By Gabrielle Fitzgerald, Founder and CEO
In the first minute, Event 201 exposed a huge gap in the world’s ability to respond to a fast-moving disease outbreak.
Event 201 was a half-day pandemic simulation hosted by Johns Hopkins University, the World Economic Forum, and the Bill & Melinda Gates Foundation on Friday, October 18 in New York.
The title refers to the fact that there are currently 200 outbreaks every year. With climate change, urbanization, and deforestation, this number is expected to grow, and we never know when “Event 201” might occur, and if it will be a highly contagious airborne pathogen.
The simulation began with the news that a new disease had been identified and was quickly spreading to multiple countries, therefore the World Economic Forum was convening the “Pandemic Emergency Board.” So a challenge right from the start – there is no standing Pandemic Emergency Board, or anything else like it, that brings governments, the private sector, non-profits and the United Nations together to rapidly assess fast-moving outbreaks and discuss strategies to limit catastrophic impacts on human life and livelihoods.
Within the first 30 minutes of the simulation, more gaps became apparent: How do you ethically distribute medical supplies that are in short supply? What financing mechanism in place to ensure a global supply chain? How do you incentivize manufacturers to increase production of those critical supplies? Who is the “honest broker” responsible for leading those conversations?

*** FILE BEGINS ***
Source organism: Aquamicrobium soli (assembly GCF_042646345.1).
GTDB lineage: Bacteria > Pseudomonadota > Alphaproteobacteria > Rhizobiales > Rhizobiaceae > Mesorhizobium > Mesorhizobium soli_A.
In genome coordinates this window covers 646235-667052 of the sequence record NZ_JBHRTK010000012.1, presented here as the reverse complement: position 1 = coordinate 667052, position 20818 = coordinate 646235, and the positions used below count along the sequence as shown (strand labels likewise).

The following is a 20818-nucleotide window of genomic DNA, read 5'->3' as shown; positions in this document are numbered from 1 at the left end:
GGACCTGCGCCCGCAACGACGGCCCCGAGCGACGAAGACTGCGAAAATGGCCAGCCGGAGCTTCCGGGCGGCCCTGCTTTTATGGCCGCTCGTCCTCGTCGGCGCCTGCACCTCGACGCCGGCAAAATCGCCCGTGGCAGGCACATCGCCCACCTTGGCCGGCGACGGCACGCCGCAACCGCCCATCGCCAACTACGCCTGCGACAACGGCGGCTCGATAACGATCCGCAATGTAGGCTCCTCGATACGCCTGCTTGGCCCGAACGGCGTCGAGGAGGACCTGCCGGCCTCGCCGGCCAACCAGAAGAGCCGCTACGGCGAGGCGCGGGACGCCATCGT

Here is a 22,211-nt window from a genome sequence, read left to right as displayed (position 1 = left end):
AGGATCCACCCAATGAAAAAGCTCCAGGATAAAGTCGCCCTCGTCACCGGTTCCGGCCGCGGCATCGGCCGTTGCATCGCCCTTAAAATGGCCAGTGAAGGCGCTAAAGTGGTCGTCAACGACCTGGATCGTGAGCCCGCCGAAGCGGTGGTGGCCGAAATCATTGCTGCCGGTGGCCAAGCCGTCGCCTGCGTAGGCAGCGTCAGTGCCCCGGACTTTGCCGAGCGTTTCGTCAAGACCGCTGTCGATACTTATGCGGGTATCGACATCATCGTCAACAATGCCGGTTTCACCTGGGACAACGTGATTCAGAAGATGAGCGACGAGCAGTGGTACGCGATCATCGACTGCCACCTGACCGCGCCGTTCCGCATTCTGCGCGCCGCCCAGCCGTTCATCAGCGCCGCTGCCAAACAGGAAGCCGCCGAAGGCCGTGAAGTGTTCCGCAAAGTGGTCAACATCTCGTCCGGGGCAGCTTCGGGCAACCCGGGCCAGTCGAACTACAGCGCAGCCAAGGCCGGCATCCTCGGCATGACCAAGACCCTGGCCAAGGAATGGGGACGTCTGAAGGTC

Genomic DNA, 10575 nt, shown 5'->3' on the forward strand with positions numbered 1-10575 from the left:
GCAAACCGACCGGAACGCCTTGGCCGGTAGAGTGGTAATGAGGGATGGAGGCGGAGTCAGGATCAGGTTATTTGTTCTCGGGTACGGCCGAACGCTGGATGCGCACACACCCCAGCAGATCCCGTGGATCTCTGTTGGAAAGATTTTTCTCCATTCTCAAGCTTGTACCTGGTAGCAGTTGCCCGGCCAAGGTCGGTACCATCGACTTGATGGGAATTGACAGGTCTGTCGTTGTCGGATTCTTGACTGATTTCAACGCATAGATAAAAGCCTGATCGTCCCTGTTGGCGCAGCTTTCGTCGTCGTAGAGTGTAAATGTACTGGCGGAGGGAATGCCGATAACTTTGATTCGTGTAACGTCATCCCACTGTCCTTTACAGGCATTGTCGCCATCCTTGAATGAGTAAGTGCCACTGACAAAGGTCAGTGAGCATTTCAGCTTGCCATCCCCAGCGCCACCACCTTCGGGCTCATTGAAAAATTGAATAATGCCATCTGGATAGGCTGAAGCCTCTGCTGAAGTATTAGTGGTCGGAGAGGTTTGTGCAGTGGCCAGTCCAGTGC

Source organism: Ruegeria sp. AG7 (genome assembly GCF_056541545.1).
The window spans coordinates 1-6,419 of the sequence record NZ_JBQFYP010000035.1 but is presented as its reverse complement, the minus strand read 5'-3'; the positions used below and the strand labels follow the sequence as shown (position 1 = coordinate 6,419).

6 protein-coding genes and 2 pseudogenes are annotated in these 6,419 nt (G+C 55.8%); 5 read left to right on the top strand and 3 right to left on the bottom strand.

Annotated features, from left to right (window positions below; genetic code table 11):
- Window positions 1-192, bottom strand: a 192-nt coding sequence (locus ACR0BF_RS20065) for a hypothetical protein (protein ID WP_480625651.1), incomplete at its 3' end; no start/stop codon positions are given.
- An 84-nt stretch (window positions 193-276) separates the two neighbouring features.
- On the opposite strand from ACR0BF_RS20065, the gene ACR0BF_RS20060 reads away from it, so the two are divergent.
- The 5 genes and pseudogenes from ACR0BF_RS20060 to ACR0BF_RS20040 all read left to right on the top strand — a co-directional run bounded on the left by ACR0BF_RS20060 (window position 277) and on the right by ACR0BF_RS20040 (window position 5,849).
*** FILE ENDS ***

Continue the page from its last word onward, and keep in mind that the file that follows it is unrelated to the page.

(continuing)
These gaps were not a limitation of the simulation – it was extremely well-done – but rather a failure of today’s global policy infrastructure to adapt to the realities of a highly globalized world where a disease can travel around the world via a single airplane ride.
The default response among some leaders is to close borders, or to impose sanctions on affected countries. However, public health experts remind us that closing physical borders does nothing to protect against a disease with airborne transmission. Nor is the global economy protected by national borders. To take just one example, the hotel industry comprises 5 percent of the world’s Gross Domestic Product. Imagine how the industry would be affected by an outbreak – not only would the hotels and guests be impacted, but it would cause a massive ripple effect to their employees, suppliers and others.
Over the course of the three-hour simulation, additional gaps in the world’s ability to respond to a massive pandemic continued to become apparent: How do we convince leaders to keep borders open? Who is best positioned to communicate to the public accurate health information? What should be done to support businesses affected by the outbreak?
However, these questions are not new. Report after report, panel after panel, commission after commission, have raised these same questions and have proposed answers for how the world might prepare for a major outbreak before it happens.
These reports, panels, and commissions tend to recommend a neutral, non-governmental body be established for the express purpose of ensuring we have systems, protocols, and yes, answers, to these questions ready when we need them.
Public health experts refer to the attention that is paid to outbreaks as a cycle of “panic and neglect. As one of the business representatives participating in Event 201 said: “Yes, we all know we have to prepare for the future, but we have our day jobs that need to get done today.”
We can’t afford to wait for the next time the pendulum swings to panic. We need to make sure it is someone’s job – today, during “peace time” – to get ahead of these questions, and make sure we have the answers ready when we need them.